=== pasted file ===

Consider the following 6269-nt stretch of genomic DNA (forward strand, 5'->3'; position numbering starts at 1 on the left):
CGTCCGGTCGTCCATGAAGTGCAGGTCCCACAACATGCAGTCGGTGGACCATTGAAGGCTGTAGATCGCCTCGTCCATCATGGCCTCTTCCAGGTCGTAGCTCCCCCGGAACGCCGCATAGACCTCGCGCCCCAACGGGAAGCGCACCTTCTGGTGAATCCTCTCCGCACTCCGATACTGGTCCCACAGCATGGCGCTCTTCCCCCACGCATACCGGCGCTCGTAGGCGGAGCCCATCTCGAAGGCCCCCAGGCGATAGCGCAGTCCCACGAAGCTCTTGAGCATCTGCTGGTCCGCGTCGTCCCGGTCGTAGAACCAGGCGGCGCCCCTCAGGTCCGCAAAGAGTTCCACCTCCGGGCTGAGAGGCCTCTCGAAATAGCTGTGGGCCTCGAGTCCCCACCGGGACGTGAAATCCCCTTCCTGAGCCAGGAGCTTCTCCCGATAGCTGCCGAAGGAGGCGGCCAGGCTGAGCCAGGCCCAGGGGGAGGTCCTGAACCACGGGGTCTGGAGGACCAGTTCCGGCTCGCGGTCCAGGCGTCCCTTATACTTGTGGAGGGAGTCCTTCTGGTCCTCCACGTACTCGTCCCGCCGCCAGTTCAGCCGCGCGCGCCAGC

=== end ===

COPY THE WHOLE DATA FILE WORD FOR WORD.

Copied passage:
Consider the following 6269-nt stretch of genomic DNA (forward strand, 5'->3'; position numbering starts at 1 on the left):
CGTCCGGTCGTCCATGAAGTGCAGGTCCCACAACATGCAGTCGGTGGACCATTGAAGGCTGTAGATCGCCTCGTCCATCATGGCCTCTTCCAGGTCGTAGCTCCCCCGGAACGCCGCATAGACCTCGCGCCCCAACGGGAAGCGCACCTTCTGGTGAATCCTCTCCGCACTCCGATACTGGTCCCACAGCATGGCGCTCTTCCCCCACGCATACCGGCGCTCGTAGGCGGAGCCCATCTCGAAGGCCCCCAGGCGATAGCGCAGTCCCACGAAGCTCTTGAGCATCTGCTGGTCCGCGTCGTCCCGGTCGTAGAACCAGGCGGCGCCCCTCAGGTCCGCAAAGAGTTCCACCTCCGGGCTGAGAGGCCTCTCGAAATAGCTGTGGGCCTCGAGTCCCCACCGGGACGTGAAATCCCCTTCCTGAGCCAGGAGCTTCTCCCGATAGCTGCCGAAGGAGGCGGCCAGGCTGAGCCAGGCCCAGGGGGAGGTCCTGAACCACGGGGTCTGGAGGACCAGTTCCGGCTCGCGGTCCAGGCGTCCCTTATACTTGTGGAGGGAGTCCTTCTGGTCCTCCACGTACTCGTCCCGCCGCCAGTTCAGCCGCGCGCGCCAGC